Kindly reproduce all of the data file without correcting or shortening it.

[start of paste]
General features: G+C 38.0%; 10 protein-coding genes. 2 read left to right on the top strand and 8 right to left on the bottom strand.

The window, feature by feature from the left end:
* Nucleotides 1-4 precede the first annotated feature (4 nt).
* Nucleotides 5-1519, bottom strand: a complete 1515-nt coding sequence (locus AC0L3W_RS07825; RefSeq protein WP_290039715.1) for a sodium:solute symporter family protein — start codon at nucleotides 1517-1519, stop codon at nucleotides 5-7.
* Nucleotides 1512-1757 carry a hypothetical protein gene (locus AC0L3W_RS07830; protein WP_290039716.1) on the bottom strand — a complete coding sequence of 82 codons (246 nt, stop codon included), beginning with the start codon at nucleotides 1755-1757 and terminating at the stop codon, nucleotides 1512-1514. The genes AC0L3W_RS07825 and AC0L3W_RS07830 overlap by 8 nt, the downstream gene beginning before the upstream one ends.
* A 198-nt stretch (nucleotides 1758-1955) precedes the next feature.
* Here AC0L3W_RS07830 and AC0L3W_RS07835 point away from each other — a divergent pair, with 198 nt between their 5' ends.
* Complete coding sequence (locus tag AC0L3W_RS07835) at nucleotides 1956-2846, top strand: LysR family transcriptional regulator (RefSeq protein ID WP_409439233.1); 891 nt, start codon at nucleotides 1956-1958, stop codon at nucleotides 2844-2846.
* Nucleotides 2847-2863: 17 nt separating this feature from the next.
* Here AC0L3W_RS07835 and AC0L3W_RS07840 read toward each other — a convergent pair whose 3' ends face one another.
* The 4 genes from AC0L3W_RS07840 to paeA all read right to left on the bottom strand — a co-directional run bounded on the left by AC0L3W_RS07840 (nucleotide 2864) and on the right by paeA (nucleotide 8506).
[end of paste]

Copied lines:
General features: G+C 38.0%; 10 protein-coding genes. 2 read left to right on the top strand and 8 right to left on the bottom strand.

The window, feature by feature from the left end:
* Nucleotides 1-4 precede the first annotated feature (4 nt).
* Nucleotides 5-1519, bottom strand: a complete 1515-nt coding sequence (locus AC0L3W_RS07825; RefSeq protein WP_290039715.1) for a sodium:solute symporter family protein — start codon at nucleotides 1517-1519, stop codon at nucleotides 5-7.
* Nucleotides 1512-1757 carry a hypothetical protein gene (locus AC0L3W_RS07830; protein WP_290039716.1) on the bottom strand — a complete coding sequence of 82 codons (246 nt, stop codon included), beginning with the start codon at nucleotides 1755-1757 and terminating at the stop codon, nucleotides 1512-1514. The genes AC0L3W_RS07825 and AC0L3W_RS07830 overlap by 8 nt, the downstream gene beginning before the upstream one ends.
* A 198-nt stretch (nucleotides 1758-1955) precedes the next feature.
* Here AC0L3W_RS07830 and AC0L3W_RS07835 point away from each other — a divergent pair, with 198 nt between their 5' ends.
* Complete coding sequence (locus tag AC0L3W_RS07835) at nucleotides 1956-2846, top strand: LysR family transcriptional regulator (RefSeq protein ID WP_409439233.1); 891 nt, start codon at nucleotides 1956-1958, stop codon at nucleotides 2844-2846.
* Nucleotides 2847-2863: 17 nt separating this feature from the next.
* Here AC0L3W_RS07835 and AC0L3W_RS07840 read toward each other — a convergent pair whose 3' ends face one another.
* The 4 genes from AC0L3W_RS07840 to paeA all read right to left on the bottom strand — a co-directional run bounded on the left by AC0L3W_RS07840 (nucleotide 2864) and on the right by paeA (nucleotide 8506).